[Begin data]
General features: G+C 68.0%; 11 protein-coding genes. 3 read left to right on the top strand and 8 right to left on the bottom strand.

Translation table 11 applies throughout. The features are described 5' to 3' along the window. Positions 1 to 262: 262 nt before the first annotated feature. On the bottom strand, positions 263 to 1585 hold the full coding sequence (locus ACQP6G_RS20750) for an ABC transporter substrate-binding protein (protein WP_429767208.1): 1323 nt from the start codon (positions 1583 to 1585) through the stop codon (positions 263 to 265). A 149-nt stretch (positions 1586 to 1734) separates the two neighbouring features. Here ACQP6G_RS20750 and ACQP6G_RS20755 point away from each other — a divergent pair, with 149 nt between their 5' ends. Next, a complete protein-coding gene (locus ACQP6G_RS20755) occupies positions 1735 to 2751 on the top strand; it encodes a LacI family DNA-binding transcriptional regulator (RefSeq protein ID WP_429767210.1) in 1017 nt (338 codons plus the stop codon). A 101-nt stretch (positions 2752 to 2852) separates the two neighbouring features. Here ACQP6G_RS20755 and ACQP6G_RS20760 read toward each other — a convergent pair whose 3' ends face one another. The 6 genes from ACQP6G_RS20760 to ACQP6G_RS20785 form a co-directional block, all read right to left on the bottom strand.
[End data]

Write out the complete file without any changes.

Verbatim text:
General features: G+C 68.0%; 11 protein-coding genes. 3 read left to right on the top strand and 8 right to left on the bottom strand.

Translation table 11 applies throughout. The features are described 5' to 3' along the window. Positions 1 to 262: 262 nt before the first annotated feature. On the bottom strand, positions 263 to 1585 hold the full coding sequence (locus ACQP6G_RS20750) for an ABC transporter substrate-binding protein (protein WP_429767208.1): 1323 nt from the start codon (positions 1583 to 1585) through the stop codon (positions 263 to 265). A 149-nt stretch (positions 1586 to 1734) separates the two neighbouring features. Here ACQP6G_RS20750 and ACQP6G_RS20755 point away from each other — a divergent pair, with 149 nt between their 5' ends. Next, a complete protein-coding gene (locus ACQP6G_RS20755) occupies positions 1735 to 2751 on the top strand; it encodes a LacI family DNA-binding transcriptional regulator (RefSeq protein ID WP_429767210.1) in 1017 nt (338 codons plus the stop codon). A 101-nt stretch (positions 2752 to 2852) separates the two neighbouring features. Here ACQP6G_RS20755 and ACQP6G_RS20760 read toward each other — a convergent pair whose 3' ends face one another. The 6 genes from ACQP6G_RS20760 to ACQP6G_RS20785 form a co-directional block, all read right to left on the bottom strand.